Laurents informs me that Lincoln Center will produce The Time of the Cuckoo with Deborah Monk next fall. After more than a half century of writing on a wide variety of subjects for both stage and screen, Laurents continues to be haunted by the effects McCarthyism had on private lives. He is equally troubled by the sexual McCarthyism he observes in the current Bill and Monica scandal. Laurents is outspoken about Linda Tripp and her remark, "I am you." "Is she kidding?" Laurents retorts with disgust in his voice. But Laurents sees Tripp as following in a long line of infamous whistle blowers -- in particular the testimony of director Elia Kazan before the House Un-American Activities Committee. A bit of irony will take place when the Academy of Motion Picture Arts and Sciences honor Kazan with a Lifetime Achievement Award during the run of Jolson Sings Again.
"He's (Kazan) already won Oscars for his films, why give him a special award? I don't think you can separate a man from his work. I think giving him that award is an insult to all the people who were damaged," says Laurents. Although Laurents says there are references to Kazan in Jolson Sings Again, the informant in his play differs greatly. "The character in my play needs no justification for informing and explains why." Laurents explains how all four characters in the play are amalgams of many people he knew and stuff he went through himself. "It's very personal. But the politics is really just a springboard. It is really about personal betrayal." Looking back, Laurents will admit that he is not entirely innocent. "I did two shows with my friend, choreographer Jerome Robbins, and he was not entirely clean. Finally the friendship wasn't what it had been. I also think informing does something to the informer."
Conceding that Jolson Sings Again may indeed be cathartic for him, Laurents says that it's theme is motivated by strong feelings. "I like to write about passionate things," says Laurents. Just as he had in a portion of his novel and screenplay for "The Way We Were" (1973), Laurents has found passion and a catharsis in revisiting one of his and America's darkest times. In Jolson Sings Again, Robert Petkoff plays a young idealistic writer who travels to Hollywood, where he has been commissioned to write his first screenplay. At the same time, Larry Parks' testimony before the House Un-American Activities is sending shock waves through the Hollywood community. Here, a small group of friends that includes a famous director, played by Armand Schultz, and a Jewish married couple, played by Betsy Aidem and Jonathan Hadary, have received subpoenas. They agonize when they see how their idealistic values will be compromised and their dreams for their future irrevocably changed.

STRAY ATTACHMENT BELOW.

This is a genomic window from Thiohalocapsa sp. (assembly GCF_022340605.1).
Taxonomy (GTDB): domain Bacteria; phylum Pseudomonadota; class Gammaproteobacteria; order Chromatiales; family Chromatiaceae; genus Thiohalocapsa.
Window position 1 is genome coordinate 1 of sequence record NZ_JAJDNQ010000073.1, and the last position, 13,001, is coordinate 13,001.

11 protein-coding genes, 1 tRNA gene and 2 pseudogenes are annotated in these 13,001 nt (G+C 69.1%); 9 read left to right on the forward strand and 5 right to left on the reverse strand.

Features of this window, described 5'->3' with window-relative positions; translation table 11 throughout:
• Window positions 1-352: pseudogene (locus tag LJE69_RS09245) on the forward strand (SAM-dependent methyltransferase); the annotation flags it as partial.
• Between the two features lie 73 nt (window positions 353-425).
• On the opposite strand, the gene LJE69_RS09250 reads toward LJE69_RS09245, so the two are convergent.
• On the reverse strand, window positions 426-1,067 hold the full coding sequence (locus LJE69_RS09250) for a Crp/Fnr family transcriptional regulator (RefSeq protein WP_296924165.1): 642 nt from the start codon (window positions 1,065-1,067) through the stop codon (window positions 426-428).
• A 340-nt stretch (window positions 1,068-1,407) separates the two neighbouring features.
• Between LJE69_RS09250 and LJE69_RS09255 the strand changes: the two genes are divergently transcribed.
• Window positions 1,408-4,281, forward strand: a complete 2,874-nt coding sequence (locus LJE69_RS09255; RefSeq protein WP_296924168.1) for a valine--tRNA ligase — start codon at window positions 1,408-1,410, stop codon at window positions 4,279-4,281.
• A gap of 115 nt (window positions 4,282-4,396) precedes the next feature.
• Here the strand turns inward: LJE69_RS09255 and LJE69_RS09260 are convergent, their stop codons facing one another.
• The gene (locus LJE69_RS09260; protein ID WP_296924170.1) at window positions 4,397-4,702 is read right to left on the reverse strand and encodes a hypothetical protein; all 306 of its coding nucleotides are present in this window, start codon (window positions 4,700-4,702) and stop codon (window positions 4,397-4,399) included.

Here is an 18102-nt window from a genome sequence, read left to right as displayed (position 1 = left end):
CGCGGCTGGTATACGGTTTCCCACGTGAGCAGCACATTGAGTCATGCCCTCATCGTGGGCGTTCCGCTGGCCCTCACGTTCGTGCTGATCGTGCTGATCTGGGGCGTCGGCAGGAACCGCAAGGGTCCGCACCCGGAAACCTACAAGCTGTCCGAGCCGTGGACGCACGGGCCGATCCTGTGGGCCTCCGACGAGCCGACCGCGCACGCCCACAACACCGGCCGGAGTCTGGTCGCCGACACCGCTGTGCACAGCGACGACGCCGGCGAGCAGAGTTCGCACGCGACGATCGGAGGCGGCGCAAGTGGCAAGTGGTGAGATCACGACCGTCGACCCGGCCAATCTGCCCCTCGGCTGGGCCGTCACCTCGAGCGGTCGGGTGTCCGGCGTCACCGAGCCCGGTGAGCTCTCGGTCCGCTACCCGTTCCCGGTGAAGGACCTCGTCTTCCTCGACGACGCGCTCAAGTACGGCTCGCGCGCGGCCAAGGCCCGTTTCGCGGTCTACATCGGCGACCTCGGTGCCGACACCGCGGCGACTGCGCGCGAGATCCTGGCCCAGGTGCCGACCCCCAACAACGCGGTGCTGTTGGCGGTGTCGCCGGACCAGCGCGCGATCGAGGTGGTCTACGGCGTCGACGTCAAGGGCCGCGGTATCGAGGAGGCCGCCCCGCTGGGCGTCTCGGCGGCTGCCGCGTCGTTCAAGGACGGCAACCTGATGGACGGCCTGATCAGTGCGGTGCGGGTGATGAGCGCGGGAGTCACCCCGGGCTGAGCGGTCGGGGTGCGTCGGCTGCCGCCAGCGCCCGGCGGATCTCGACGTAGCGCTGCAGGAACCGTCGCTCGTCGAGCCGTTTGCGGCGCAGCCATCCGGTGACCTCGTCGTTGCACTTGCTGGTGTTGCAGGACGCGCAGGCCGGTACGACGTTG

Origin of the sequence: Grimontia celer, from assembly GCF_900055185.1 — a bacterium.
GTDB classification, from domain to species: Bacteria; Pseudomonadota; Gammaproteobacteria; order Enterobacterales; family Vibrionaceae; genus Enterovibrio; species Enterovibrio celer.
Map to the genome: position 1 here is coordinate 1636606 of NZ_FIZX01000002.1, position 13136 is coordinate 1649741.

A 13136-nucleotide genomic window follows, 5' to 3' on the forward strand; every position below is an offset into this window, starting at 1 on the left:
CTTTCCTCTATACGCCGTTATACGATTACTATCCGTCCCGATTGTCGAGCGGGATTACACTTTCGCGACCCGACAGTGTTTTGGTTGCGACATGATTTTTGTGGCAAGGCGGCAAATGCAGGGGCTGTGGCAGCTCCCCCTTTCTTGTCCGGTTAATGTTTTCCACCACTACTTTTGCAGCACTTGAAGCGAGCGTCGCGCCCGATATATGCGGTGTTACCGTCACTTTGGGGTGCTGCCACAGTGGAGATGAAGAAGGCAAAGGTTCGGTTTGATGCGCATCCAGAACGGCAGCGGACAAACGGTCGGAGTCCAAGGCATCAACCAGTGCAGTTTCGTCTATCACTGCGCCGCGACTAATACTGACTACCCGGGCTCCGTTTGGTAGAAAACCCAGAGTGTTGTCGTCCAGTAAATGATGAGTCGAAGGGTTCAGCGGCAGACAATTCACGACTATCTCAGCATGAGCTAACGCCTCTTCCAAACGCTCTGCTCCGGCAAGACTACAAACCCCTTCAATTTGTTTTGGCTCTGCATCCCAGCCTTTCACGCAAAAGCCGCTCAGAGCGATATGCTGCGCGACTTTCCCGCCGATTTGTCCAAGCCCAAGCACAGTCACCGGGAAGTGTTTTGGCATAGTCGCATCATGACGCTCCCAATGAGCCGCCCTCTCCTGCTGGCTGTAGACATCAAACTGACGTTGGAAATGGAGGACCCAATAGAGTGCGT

Besides his home in New York City, Laurents shares the Hamptons area beach home (which he built with the money he made from The Time of the Cuckoo) with the same man for forty years. Laurents says that "we stay young by skiing every winter." In that case, while one wishes Jolson Sings Again luck at George Street, best not to say "break a leg" to the outspoken activist playwright.
-- by Simon Saltzman
(Special to PBOL by permission of the author, US 1 Newspaper, Princeton; and This Month ON STAGE magazine)